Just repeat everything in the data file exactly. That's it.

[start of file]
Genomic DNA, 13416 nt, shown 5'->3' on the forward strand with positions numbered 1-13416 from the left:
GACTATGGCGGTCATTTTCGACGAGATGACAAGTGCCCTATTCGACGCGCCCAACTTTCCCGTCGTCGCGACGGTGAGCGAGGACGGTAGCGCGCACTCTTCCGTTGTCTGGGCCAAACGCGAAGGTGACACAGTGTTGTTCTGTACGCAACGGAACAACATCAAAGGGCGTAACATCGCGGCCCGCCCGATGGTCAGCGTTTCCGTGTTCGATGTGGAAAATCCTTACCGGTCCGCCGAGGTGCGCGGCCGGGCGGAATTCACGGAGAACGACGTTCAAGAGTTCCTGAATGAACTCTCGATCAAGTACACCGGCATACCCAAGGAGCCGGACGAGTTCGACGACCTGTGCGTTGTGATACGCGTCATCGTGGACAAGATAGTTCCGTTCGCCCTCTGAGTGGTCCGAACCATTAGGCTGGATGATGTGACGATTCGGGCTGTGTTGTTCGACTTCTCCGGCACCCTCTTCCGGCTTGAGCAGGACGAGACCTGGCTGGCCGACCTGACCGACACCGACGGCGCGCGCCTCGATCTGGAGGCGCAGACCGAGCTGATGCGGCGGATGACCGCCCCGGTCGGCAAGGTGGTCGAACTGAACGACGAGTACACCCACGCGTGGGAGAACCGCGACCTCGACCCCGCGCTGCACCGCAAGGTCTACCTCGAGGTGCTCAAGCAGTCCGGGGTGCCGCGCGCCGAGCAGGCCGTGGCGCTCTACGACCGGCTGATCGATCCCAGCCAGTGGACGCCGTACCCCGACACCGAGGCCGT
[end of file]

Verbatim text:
Genomic DNA, 13416 nt, shown 5'->3' on the forward strand with positions numbered 1-13416 from the left:
GACTATGGCGGTCATTTTCGACGAGATGACAAGTGCCCTATTCGACGCGCCCAACTTTCCCGTCGTCGCGACGGTGAGCGAGGACGGTAGCGCGCACTCTTCCGTTGTCTGGGCCAAACGCGAAGGTGACACAGTGTTGTTCTGTACGCAACGGAACAACATCAAAGGGCGTAACATCGCGGCCCGCCCGATGGTCAGCGTTTCCGTGTTCGATGTGGAAAATCCTTACCGGTCCGCCGAGGTGCGCGGCCGGGCGGAATTCACGGAGAACGACGTTCAAGAGTTCCTGAATGAACTCTCGATCAAGTACACCGGCATACCCAAGGAGCCGGACGAGTTCGACGACCTGTGCGTTGTGATACGCGTCATCGTGGACAAGATAGTTCCGTTCGCCCTCTGAGTGGTCCGAACCATTAGGCTGGATGATGTGACGATTCGGGCTGTGTTGTTCGACTTCTCCGGCACCCTCTTCCGGCTTGAGCAGGACGAGACCTGGCTGGCCGACCTGACCGACACCGACGGCGCGCGCCTCGATCTGGAGGCGCAGACCGAGCTGATGCGGCGGATGACCGCCCCGGTCGGCAAGGTGGTCGAACTGAACGACGAGTACACCCACGCGTGGGAGAACCGCGACCTCGACCCCGCGCTGCACCGCAAGGTCTACCTCGAGGTGCTCAAGCAGTCCGGGGTGCCGCGCGCCGAGCAGGCCGTGGCGCTCTACGACCGGCTGATCGATCCCAGCCAGTGGACGCCGTACCCCGACACCGAGGCCGT